The Equity Factor

The Loan Program That’s Keeping Businesses in Uptown Cincinnati

Cincinnati’s Uptown Consortium aims to lure new business, but it wants nothing to do with displacement.

Sunset in Cincinnati’s Uptown neighborhood. Credit: Flickr user Travis Estell

This is your first of three free stories this month. Become a free or sustaining member to read unlimited articles, webinars and ebooks.

Become A Member

City and state economic development agencies are often limited in what they can do to help local businesses. A loan may amount to, say, far more money than a small business needs for renovations, leaving it scrambling for funds because of the fixed loan size. Or a tangle of local regulations may trap loans behind red tape and keep them out of feasible reach.

The Uptown Consortium in Cincinnati wants to fix problems like these. Last fall, the non-profit community development corporation launched the Development Opportunity Fund, a $500,000 small business development program. The idea is to give small businesses better and easier access to loans.

“We found that it’s really difficult for some of these small businesses to get access to capital, particularly smaller loans,” said Beth Robinson, Uptown Consortium’s president and CEO. “We felt there was really a niche that needed to be filled, so that was our thinking behind creating the fund.”

It’s a revolving program — these aren’t forgivable loans, as the consortium want to keep making that cash available — and the loans are handed out on a low-interest, five-year basis. “We need to get that money back so we can re-loan it,” Robinson said.

The first project was a $10,000 loan to Stag’s, a longtime barbershop in Cincinnati’s Uptown neighborhood, where the eponymous consortium is based. The loan allowed Stag’s to not only remodel its store and expand, but also add services for women. It helped increase revenue streams and, for the optimists in the crowd, made the business more diverse as a result.

Where the Uptown Consortium differs from, say, a city’s economic development arm is that it essentially functions as a loan agency with a singular focus on diversifying and strengthening the Uptown business community. There are no bureaucratic hurdles to jump over, and the group doesn’t exclusively dole out small, $10,000 loans. Indeed it’s eyeing projects of all sizes.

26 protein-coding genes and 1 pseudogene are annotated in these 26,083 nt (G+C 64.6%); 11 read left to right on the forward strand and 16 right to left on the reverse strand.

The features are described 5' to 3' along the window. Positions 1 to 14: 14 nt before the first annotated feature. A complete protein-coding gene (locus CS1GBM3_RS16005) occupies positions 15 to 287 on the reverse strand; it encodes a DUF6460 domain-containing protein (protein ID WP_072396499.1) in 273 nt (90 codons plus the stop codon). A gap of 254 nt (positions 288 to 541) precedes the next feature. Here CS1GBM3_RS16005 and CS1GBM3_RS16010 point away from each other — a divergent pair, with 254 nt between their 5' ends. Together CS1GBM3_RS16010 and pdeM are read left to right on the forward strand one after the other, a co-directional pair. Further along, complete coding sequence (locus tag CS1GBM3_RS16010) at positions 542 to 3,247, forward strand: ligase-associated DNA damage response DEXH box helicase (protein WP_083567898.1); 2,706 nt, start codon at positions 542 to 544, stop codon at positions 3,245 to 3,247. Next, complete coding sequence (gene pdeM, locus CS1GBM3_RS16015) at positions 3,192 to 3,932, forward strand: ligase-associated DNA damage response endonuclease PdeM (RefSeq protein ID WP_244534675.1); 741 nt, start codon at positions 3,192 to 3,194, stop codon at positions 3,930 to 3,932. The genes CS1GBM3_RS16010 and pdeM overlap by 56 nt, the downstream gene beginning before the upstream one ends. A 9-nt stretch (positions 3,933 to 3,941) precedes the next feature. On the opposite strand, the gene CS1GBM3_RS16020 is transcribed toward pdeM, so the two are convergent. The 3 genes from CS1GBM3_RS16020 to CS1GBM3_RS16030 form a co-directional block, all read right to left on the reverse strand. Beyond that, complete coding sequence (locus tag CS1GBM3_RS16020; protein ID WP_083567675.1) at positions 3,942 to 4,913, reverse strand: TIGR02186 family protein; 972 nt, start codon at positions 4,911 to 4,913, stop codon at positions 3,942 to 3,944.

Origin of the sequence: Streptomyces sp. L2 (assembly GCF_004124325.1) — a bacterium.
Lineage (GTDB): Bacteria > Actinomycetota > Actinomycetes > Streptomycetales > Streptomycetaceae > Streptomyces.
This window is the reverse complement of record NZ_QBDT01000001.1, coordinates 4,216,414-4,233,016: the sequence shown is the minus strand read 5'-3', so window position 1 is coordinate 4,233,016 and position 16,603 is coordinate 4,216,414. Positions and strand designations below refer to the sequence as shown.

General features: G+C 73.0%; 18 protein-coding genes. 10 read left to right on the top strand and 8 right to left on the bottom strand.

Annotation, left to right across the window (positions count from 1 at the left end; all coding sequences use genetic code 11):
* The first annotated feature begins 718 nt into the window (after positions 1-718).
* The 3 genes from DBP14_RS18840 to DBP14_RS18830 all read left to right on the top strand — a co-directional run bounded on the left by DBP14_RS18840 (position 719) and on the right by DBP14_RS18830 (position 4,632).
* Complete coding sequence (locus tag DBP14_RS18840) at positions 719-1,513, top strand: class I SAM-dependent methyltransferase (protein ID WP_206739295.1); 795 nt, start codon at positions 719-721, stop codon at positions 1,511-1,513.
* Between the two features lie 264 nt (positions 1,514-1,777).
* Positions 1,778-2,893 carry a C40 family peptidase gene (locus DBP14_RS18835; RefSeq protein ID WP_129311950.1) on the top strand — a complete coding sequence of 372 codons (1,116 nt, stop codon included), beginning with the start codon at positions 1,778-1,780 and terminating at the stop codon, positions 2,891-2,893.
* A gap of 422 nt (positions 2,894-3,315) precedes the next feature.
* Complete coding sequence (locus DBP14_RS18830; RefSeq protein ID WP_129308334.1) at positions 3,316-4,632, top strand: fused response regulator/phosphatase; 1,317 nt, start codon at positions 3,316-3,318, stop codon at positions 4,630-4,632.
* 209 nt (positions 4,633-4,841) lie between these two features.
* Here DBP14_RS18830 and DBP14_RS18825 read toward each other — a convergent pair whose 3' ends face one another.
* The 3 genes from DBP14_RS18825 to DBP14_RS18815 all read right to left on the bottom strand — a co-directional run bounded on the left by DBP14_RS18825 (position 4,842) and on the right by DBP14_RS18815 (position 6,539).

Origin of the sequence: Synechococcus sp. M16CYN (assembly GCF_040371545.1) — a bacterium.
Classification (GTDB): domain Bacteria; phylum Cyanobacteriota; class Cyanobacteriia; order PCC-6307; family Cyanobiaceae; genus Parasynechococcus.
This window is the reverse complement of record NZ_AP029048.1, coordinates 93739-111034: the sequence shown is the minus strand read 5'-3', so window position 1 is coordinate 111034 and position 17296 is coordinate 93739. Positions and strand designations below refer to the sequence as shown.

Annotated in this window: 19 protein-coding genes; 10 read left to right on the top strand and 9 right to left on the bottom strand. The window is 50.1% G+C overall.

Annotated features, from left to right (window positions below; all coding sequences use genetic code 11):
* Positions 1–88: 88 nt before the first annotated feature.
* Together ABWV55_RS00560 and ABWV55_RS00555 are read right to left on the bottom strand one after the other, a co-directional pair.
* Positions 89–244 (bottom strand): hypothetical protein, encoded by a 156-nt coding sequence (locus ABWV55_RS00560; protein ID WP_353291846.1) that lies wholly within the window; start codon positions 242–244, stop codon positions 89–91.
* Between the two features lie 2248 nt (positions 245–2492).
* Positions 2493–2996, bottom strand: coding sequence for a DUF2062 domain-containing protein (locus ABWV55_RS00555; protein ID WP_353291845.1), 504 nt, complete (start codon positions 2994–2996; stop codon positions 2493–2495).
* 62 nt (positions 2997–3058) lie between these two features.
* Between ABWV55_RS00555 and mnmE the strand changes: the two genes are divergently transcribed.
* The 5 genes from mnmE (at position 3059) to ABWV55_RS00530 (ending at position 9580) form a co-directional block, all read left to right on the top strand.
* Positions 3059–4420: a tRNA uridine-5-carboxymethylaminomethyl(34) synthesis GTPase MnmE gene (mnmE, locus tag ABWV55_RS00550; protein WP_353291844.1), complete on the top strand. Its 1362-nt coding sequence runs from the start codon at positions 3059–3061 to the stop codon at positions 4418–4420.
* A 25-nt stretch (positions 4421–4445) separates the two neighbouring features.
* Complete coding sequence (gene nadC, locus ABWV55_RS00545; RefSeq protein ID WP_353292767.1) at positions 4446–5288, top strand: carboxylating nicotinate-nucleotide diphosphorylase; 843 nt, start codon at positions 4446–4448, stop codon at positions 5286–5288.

“We can do small loans, like the $10,000 loan we did for Stag’s, and then we can also do larger loans,” Robinson said. “We started the fund with the feeling that we’ll see what kind of demand is out there.”

Another Cincinnati organization, Partners for a Competitive Workforce, has its sights on, as the name suggests, strengthening the region’s workforce. Partners’ goal is to have 90 percent of the greater Cincinnati labor force — that includes northern Kentucky and southern Indiana — employed by 2020. A big part of its focus is on bolstering the city’s construction workers. As I wrote in October, “almost 2,000 middle school students and 3,500 high school students have cycled through the program’s construction outreach initiatives, which aim to gets kids interested in the business early.”

The Uptown Consortium’s loan program is still in its infancy, but some sort of collaboration — perhaps tapping into the burgeoning construction workforce — could help foster a more robust economy by focusing on the hyper-local while staying mindful of the region at large, and the role that central areas like Uptown play in it.

Here’s what I find most encouraging about the consortium’s loan program: It’s not all about poaching business from elsewhere. Sure, it would like to see Uptown become a magnet for everything from retail to restaurants, but it is just as focused on making sure the it’s fiscally feasible for current businesses to operate. In other words, the group wants to diversify the neighborhood’s business community while also focusing on what’s already there.

Robinson preached retention as a goal, and the consortium doesn’t want anything to do with displacement. As anyone living or doing business in a developing neighborhood knows, that’s the name of the game.

The Equity Factor is made possible with the support of the Surdna Foundation.

Like what you’re reading? Get a browser notification whenever we post a new story. You’re signed-up for browser notifications of new stories. No longer want to be notified? Unsubscribe.

Bill Bradley is a writer and reporter living in Brooklyn. His work has appeared in Deadspin, GQ, and Vanity Fair, among others.

Follow Bill

Tags: economic developmentgentrificationequity factorcincinnaticommunity development corporations

Next City App Never Miss A StoryDownload our app ×

You've reached your monthly limit of three free stories.

This is not a paywall. Become a free or sustaining member to continue reading.

  • Read unlimited stories each month
  • Our email newsletter
  • Webinars and ebooks in one click
  • Our Solutions of the Year magazine
  • Support solutions journalism and preserve access to all readers who work to liberate cities
  • Gavri in Plantation, FL at $10/Year
  • TL in Victoria, BC at $5/Month
  • Anonymous at $60/Year

Already a member? Log in here. U.S. donations are tax-deductible minus the value of thank-you gifts. Questions? Learn more about our membership options.

or pay by credit card:

All members are automatically signed-up to our email newsletter. You can unsubscribe with one-click at any time.

  • Donate $20 or $5/Month

    20th Anniversary Solutions of the Year magazine

has donated ! Thank you 🎉